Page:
Antibiotics and Chicken: What You Need to Know NOW

According to a recent Reuters article, six of the largest school districts across the country will make a switch to antibiotic-free chicken. Created by the Urban School Food Alliance—a cooperative buying group that serves more than three million students daily in school districts such as New York City, Los Angeles, Chicago, Dallas, Miami, and Orlando—the new standards will require all chicken products served to come from birds that were never fed antibiotics.

How come? The effort is designed to protect children in the wake of the recent rise in dangerous "superbugs"—bacteria that gain resistance to conventional medicines.

According to the Centers for Disease Control and Prevention (CDC), all animals carry bacteria in their intestines. When given antibiotics, the antibiotics kill most bacteria. However, resistant bacteria survive and multiply. That bacteria can then spread to animal products (including chicken), to fruits and vegetables through contaminated water or soil, to prepared food through contaminated surfaces, and to the environment when animals poop. People, including children, can become ill with resistant infections through contaminated food or a contaminated environment. The infections they develop may cause mild or severe illness, possibly even death.

The CDC calls for judicious use of antibiotics in both humans and animals because of the role they play in creating and spreading resistant bacteria. According to a recent report by the CDC and the United States Department of Agriculture (USDA), an estimated two million people become infected by antibiotic-resistant bacteria each year in the United States. The report also states that at least 23,000 people die annually as a direct result of those infections and that many more people die from other conditions that were complicated by an antibiotic-resistant infection.

I applaud the Urban School Food Alliance for taking steps to offer antibiotic-free chicken as part of an effort to feed children more healthful—and potentially less harmful—food. Chicken is popular among parents and kids alike, and offering it at schools—emphasizing white meat varieties minus the skin and preparing it in healthful ways—provides kids with high quality protein to fuel and fill them as well as other vital nutrients including niacin, vitamin B6, selenium, and phosphorus.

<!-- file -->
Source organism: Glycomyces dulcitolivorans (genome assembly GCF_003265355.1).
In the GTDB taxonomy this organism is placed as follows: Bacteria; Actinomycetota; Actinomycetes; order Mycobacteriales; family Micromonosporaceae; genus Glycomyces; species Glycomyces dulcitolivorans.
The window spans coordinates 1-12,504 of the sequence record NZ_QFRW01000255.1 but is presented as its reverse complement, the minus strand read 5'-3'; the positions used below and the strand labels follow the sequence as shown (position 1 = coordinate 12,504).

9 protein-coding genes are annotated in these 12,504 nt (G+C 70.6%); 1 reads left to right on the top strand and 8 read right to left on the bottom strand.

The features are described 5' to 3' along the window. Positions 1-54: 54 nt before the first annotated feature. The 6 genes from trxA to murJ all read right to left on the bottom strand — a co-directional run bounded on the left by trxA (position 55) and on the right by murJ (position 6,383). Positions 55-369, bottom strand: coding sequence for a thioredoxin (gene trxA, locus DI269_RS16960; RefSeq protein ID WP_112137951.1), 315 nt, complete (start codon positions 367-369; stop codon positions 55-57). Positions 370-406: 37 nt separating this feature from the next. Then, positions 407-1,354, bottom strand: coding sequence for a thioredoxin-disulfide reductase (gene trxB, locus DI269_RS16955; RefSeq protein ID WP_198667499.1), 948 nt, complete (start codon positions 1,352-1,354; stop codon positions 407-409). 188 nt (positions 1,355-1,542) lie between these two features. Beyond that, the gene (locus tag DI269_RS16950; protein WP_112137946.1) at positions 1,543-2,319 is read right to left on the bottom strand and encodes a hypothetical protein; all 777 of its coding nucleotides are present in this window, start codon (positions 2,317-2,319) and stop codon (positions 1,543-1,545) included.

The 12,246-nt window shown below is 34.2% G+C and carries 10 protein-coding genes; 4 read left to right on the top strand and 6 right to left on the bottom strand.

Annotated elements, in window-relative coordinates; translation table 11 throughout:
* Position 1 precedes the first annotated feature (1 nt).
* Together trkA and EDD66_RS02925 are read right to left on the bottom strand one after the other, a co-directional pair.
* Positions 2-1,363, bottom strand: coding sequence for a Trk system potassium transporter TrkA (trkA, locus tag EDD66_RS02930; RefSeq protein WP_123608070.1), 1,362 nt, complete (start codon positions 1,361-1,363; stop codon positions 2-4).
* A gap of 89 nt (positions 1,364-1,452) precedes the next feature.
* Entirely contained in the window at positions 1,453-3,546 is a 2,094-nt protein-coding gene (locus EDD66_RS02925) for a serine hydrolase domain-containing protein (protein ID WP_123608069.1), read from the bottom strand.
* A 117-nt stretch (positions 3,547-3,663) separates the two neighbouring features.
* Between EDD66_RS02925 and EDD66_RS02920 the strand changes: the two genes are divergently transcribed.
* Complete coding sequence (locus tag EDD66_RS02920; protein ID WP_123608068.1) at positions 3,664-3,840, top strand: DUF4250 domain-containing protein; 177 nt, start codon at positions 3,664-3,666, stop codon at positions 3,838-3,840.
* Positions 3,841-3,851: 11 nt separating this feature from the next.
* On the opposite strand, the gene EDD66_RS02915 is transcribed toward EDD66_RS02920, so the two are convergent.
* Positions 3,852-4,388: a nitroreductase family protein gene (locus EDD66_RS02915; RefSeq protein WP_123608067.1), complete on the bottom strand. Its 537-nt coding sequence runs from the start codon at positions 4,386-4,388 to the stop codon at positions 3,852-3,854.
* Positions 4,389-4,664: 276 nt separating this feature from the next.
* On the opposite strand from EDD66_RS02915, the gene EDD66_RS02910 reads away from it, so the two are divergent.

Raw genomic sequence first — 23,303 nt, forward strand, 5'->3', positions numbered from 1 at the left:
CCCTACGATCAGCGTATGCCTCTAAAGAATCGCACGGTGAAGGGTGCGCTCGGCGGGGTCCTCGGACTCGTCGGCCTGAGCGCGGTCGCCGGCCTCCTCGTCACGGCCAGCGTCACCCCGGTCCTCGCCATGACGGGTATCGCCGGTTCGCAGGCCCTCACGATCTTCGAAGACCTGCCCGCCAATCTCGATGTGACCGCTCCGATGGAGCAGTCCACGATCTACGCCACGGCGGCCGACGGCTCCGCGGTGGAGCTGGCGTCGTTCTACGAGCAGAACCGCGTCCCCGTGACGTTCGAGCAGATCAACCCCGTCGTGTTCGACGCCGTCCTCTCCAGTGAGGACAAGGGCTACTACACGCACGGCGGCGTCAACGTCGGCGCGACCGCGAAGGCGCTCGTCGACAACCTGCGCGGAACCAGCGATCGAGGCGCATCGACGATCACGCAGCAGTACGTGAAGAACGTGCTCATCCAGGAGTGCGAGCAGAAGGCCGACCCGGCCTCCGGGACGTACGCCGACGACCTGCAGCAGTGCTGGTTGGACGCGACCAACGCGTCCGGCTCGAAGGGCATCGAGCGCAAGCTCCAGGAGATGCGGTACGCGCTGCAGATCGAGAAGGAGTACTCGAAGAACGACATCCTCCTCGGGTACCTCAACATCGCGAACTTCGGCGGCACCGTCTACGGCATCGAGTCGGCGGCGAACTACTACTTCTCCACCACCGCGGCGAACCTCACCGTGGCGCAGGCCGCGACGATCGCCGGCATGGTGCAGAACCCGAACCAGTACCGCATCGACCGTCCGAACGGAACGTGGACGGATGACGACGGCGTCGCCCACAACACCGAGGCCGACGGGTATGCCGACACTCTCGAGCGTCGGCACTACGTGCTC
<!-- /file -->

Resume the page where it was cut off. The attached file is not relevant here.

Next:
Requiring that the chicken offered to kids is antibiotic-free can also provide at least a little reassurance to parents, especially if they're concerned about the safety of chicken because of the recent outbreak of Salmonella linked to chicken intake not to mention a Consumer Reports survey that found a good proportion of chicken samples had bacteria that may be resistant to antibiotics or other drugs.

Whether or not your child goes to one of the schools that will soon mandate antibiotic-free chicken, there are several steps you can take as a family when purchasing, handling, and preparing poultry and other meats at home to reduce your chances for getting sick. When buying chicken, look for the USDA Organic Seal on labels. When handling or preparing raw chicken, keep it separated from other foods, and don't re-use dirty cutting boards or utensils. Cook the chicken until it reaches an internal temperature of 165 degrees Fahrenheit (and don't forget to wash the thermometer in warm soapy water in-between temperature readings).

For more tips, check out my previous Scoop on Food post, Is Eating Chicken Risky? What Parents Need to Know. And for more on antibiotic resistance in foods, check out the following infographic, Antibiotic Resistance from the Farm to the Table, by the CDC.

Private chef Jenna Helwig demonstrates how to cut up a chicken.

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